European Union members wrangled over the rules for joining their club on Tuesday (19 November), after France triggered anger by seeking to postpone bids from Albania and North Macedonia.
At the 17-18 October summit, EU heads of state and government failed to reach a decision of opening accession negotiations with North Macedonia and Albania, France having been reportedly the major stumbling block.
France’s European affairs minister, Amélie de Montchalin, arrived in Brussels on Tuesday, insisting Paris is not isolated in wanting to strengthen EU rules before admitting western Balkan candidates.
“The European perspective of the Western Balkans is not in question, it is wanted, it is supported,” she said.
“What we put on the table today are political declarations of principle, which have now been put to the European Commission to work on between now and January 2020.”
But a European diplomat, speaking after the talks, warned: “France’s isolation, in particular over North Macedonia, remains obvious.”
“A crushing majority of member states remains in favour of a rapid opening for membership negotiations with Albania and North Macedonia,” he said, speaking on condition of anonymity.
“In particular, discussion on reforming the procedure should not be used to delay decisions or form an obstruction,” after the closed-door talks.
Finnish minister Tytti Tuppurainen, whose country chairs the European Council of member states, said the French idea had not been considered in detail.
“We had a round table on the state of play, and of course we heard the French proposal… there were countries that welcomed it and there were countries that had concerns,” she told reporters.
She said the future European Commission, which should take power next month, will be asked to draw up proposals to reform the membership application process.
“We didn’t have a vote on the French proposal,” Tuppurainen said. “Today we wanted to send a full commitment to the region and our full commitment to the enlargement policy.”
Nevertheless, a French diplomatic source insisted: “A step forward was made today towards reform of the enlargement process.”
Vincenzo Amendola, Italy’s minister for European affairs, said “we have no problem in discussing any paper” but “the central objective” must be to open membership negotiations with Albania and North Macedonia.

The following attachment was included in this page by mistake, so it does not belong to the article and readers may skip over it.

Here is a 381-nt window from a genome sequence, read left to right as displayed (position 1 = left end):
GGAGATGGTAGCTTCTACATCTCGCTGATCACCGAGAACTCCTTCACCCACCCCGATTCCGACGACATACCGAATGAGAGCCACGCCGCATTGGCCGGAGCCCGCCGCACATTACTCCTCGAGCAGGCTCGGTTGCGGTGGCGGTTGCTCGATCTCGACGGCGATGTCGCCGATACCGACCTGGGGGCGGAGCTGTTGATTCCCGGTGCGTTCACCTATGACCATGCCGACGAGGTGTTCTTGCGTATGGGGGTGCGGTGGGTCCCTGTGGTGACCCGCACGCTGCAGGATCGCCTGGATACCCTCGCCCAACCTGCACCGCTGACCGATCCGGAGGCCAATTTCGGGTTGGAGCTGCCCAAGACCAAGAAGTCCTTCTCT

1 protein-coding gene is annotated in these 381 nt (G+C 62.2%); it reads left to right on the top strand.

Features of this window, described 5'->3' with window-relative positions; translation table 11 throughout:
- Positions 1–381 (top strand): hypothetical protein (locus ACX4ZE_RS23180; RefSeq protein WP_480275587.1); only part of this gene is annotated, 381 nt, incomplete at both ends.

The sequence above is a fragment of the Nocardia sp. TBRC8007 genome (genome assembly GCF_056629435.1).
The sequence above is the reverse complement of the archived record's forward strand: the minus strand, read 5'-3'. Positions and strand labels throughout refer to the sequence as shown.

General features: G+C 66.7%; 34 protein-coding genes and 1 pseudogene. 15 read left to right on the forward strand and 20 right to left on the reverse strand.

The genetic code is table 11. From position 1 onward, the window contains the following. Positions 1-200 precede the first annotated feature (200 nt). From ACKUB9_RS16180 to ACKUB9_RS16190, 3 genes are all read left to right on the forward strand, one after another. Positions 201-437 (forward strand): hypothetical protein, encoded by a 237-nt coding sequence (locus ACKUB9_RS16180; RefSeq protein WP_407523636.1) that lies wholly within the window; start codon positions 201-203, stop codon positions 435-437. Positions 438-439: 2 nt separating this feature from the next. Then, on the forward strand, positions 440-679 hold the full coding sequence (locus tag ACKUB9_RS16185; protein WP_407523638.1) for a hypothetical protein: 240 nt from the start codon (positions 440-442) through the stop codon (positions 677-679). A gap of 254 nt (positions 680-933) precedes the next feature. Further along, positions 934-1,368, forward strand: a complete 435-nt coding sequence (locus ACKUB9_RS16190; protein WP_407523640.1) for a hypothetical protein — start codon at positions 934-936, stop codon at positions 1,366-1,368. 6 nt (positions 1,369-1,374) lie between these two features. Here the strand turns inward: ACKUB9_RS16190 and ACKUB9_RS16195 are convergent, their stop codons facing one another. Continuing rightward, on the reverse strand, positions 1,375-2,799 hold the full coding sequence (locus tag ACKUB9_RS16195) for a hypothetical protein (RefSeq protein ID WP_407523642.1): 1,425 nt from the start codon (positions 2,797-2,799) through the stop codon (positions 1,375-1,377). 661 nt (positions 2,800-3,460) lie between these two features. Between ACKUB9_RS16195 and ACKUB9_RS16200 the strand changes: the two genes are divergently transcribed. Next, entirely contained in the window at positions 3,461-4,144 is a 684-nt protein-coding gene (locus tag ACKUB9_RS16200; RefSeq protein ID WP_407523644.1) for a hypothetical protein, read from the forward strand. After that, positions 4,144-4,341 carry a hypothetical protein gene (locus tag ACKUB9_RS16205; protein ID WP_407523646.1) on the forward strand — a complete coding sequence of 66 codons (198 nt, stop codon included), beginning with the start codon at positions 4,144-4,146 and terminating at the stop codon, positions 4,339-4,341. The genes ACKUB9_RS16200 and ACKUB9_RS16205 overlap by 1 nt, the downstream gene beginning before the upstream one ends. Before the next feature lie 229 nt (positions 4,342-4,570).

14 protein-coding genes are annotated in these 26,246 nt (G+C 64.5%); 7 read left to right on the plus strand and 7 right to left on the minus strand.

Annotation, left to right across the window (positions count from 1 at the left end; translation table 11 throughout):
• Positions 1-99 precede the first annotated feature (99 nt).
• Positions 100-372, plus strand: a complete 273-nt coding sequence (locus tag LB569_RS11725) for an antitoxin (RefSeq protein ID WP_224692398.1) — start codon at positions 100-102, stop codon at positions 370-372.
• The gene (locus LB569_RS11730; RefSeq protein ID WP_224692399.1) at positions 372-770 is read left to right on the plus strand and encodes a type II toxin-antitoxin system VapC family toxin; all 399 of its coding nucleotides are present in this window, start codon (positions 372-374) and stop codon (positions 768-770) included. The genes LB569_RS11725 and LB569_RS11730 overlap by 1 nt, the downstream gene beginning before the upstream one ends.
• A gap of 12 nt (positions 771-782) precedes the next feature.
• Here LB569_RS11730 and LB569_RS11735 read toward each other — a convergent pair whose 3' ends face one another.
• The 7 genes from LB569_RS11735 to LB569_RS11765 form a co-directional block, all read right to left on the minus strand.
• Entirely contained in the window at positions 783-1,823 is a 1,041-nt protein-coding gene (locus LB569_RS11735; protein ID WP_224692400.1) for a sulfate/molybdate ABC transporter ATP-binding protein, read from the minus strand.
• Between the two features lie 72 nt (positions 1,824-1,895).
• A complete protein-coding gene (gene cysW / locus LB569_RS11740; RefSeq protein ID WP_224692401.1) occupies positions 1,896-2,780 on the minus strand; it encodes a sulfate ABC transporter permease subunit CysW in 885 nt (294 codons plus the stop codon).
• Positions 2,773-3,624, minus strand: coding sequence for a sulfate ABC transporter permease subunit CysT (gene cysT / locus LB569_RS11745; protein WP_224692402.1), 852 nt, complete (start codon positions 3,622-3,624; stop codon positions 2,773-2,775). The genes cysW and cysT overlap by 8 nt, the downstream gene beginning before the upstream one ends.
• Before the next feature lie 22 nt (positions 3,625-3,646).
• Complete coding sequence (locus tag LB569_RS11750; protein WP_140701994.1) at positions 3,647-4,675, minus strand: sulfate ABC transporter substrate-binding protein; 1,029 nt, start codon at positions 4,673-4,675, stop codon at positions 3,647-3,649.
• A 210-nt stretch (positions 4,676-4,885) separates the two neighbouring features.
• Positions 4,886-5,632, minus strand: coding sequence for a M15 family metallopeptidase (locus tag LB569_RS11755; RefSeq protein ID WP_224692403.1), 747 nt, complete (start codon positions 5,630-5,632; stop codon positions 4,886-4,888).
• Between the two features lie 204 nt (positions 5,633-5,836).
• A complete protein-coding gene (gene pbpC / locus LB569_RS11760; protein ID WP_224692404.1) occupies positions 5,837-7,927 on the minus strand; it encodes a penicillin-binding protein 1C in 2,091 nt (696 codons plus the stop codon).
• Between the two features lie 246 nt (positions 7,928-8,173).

Six countries wrote a letter to the outgoing head of the EU Commission, Jean-Claude Juncker, vowing to “engage constructively in an effort to improve this process.”
France saw this as an opening for debate on the process.
But Austria, the Czech Republic, Italy, Poland, Slovakia and Slovenia also said: “that the consolidation of Europe cannot be completed without the western Balkans.”
And they urged members to open accession negotiations with Albania and North Macedonia in March 2020.
Balkan ‘time bomb’
This month French President Emmanuel Macron raised hackles in the region when, in an interview with the Economist, he explained his tough opposition.
He described Bosnia as a “ticking time bomb” threatened by Islamist fighters returning from Syria, and he said other EU members also want to reject Albania, but were hiding behind France.
“Ask them tomorrow whether they want to open the door to Albania. Half of them will say no,” he said, conceding that by contrast North Macedonia “doesn’t frighten anyone.”
“But I don’t want any further new members until we’ve reformed the European Union itself,” he said, arguing for closer cooperation on, for example, banking and EU governance.
Italy’s Amendola referred directly to the Macron interview after Tuesday’s talks, saying pointedly: “To be a global power it is obvious that enlargement, the union of a superior force, is central.”
The French “non paper” outlining proposed changes to the application procedure would see Balkan countries adopting some EU rules prior to their entry to the bloc’s institutions.
The document suggests this would support efforts to improve rule of law standards and anti-corruption methods, but other members worry it would create a fringe of outsider, half-in half-out countries.
Juncker’s European Commission and outgoing president of the European Council, Donald Tusk, protested the postponement of Skopje and Tirana’s final membership talks, arguing they already meet EU criteria.
The western Balkan candidates — Albania, Bosnia, Kosovo, Montenegro, North Macedonia and Serbia — will meet EU leaders at a summit in Zagreb on 6 and 7 May next year.
Many in Brussels fear that if Paris or others continue to stall their ambitions, regional capitals may fall under greater Russian, Turkish or Chinese influence.
And some could face internal political instability if pro-EU leaders are unable to deliver on promises of closer ties despite pushing Brussels-mandated reforms.
North Macedonia, for example, changed its name and its constitution to appease Greek nationalist concerns.
EU Commission spokeswoman Mina Andreeva said Brussels has received no formal request to change the procedure.
The new European Commission has yet to be approved, but its president-elect has already locked horns with Macron over the future of EU enlargement.
Von der Leyen has argued that the EU had “asked a lot of North Macedonia and Albania, and they’ve fulfilled it all.
“Now we must be true to our word and start accession talks”, she said.